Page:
Unlike public opinion surveys, focus group panels, which are a type of qualitative research, do not offer statistically significant projections of an entire universe of voters. But they do allow for a deeper understanding of trends that have become evident in public polling. Trump finds himself at the start of the presidential campaign with significant, and devoted support. But for the moment there is a larger universe of Republican voters with worries and a wandering eye.
An early February Washington Post-ABC News poll found 44 percent of Republicans and Republican-leaning independents wanted the party to nominate Trump in 2024 while 49 percent wanted “someone else.” One-third of Republicans said they would feel “enthusiastic” if Trump won another term as president, while 46 percent said they would feel “satisfied but not enthusiastic” and 20 percent felt dissatisfied or angry.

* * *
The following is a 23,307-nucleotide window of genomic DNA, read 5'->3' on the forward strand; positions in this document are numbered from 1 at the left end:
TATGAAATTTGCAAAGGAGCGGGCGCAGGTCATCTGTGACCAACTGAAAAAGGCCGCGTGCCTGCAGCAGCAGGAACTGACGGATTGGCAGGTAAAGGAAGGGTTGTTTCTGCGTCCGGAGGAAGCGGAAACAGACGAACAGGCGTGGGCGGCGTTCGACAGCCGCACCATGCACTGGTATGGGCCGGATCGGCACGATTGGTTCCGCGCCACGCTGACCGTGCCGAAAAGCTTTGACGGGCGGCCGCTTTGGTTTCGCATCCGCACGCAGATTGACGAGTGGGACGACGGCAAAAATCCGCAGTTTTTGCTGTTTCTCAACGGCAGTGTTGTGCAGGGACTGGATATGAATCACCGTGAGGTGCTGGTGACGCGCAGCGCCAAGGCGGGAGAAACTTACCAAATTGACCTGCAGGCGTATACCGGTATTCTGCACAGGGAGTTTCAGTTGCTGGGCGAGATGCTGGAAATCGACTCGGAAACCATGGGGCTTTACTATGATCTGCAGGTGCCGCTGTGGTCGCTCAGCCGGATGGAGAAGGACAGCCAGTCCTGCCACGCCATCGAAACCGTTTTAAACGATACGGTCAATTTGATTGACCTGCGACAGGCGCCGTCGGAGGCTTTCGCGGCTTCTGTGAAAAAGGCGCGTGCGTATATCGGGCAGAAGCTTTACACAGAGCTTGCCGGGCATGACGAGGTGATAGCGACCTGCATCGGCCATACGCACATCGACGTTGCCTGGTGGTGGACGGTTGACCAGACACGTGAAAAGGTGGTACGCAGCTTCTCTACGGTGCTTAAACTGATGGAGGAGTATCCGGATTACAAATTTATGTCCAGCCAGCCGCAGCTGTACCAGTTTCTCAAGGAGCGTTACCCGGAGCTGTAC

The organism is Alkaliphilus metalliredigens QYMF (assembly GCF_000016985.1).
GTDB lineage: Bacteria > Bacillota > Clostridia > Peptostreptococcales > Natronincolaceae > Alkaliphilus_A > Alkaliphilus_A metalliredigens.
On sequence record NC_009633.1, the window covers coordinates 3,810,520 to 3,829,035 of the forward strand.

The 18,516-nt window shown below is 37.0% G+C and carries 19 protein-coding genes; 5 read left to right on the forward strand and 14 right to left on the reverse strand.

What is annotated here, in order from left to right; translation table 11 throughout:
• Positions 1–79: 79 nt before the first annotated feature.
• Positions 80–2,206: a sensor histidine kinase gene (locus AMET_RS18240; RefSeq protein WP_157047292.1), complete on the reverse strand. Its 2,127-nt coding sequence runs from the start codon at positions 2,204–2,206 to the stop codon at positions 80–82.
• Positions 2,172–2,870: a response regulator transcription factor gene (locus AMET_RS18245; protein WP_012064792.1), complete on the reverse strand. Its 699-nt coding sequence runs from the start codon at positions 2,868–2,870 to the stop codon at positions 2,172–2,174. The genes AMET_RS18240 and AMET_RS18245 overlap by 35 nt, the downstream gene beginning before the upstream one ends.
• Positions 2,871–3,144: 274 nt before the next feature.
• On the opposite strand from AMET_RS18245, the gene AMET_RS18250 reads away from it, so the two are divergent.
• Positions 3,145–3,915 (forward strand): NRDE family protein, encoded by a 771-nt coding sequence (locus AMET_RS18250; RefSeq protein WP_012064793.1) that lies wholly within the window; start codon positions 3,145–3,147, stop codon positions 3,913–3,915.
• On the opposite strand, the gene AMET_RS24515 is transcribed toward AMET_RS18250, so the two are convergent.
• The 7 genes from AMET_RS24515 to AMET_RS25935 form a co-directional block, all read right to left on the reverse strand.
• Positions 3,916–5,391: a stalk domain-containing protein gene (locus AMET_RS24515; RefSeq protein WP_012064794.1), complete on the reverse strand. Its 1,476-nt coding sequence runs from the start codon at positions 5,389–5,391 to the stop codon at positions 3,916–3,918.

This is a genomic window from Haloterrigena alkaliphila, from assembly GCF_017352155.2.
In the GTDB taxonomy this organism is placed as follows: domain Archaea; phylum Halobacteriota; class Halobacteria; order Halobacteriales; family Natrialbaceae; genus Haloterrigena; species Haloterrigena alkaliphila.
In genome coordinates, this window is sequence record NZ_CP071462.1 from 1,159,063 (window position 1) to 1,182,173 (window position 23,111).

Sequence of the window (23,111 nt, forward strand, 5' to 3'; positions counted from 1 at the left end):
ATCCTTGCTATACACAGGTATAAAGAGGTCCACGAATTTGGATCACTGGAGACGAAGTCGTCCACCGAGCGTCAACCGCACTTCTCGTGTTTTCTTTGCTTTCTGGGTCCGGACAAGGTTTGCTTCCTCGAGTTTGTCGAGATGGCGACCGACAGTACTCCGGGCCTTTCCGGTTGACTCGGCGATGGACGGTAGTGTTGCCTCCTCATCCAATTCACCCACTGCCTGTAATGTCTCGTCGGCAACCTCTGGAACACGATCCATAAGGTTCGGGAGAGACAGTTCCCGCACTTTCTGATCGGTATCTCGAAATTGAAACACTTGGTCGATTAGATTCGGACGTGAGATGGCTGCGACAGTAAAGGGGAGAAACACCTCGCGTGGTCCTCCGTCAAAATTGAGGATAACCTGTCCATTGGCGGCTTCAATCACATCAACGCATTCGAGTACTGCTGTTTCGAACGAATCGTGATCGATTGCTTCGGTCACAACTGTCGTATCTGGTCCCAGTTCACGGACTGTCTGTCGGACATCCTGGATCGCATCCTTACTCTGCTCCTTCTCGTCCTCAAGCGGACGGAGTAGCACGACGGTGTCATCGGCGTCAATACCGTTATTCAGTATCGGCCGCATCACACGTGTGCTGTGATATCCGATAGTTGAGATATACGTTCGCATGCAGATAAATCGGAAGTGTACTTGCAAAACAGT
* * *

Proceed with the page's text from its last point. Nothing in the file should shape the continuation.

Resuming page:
The fourteen people who gathered on Feb. 13 for two panels of focus groups included a mix of voters by education and age. They had been recruited by the Schlesinger Group as Republicans and Republican-leaning independent registered voters in early primary or caucus states who said they were undecided or that there was a chance they could support someone other than their current preference. This filter likely excluded many Trump supporters who are more committed to their candidate in public polling.
All but two had voted for Trump in 2016 and all but one said they would support Trump over Biden. When asked who they would vote for today for the nomination, three said Trump, seven said DeSantis and two said former U.N. Ambassador Nikki Haley. Two said they did not know.
One issue they were united on was a concern about the age of the candidates running for president, including both Trump, 76, and Biden, 80. Asked to name the age at which no candidate for president should be allowed to run, the highest answer came in at 72, with the average response coming in at 68. Asked to name an ideal age for a president on Inauguration Day, no one said a number higher than 64, with the average response coming in at 51.
Barbara, 63, from Iowa, said she would probably vote for Trump again if he ran. “But if somebody else stepped in there to run that was younger, and more on the, you know, all of the views, I would probably vote for them,” she said.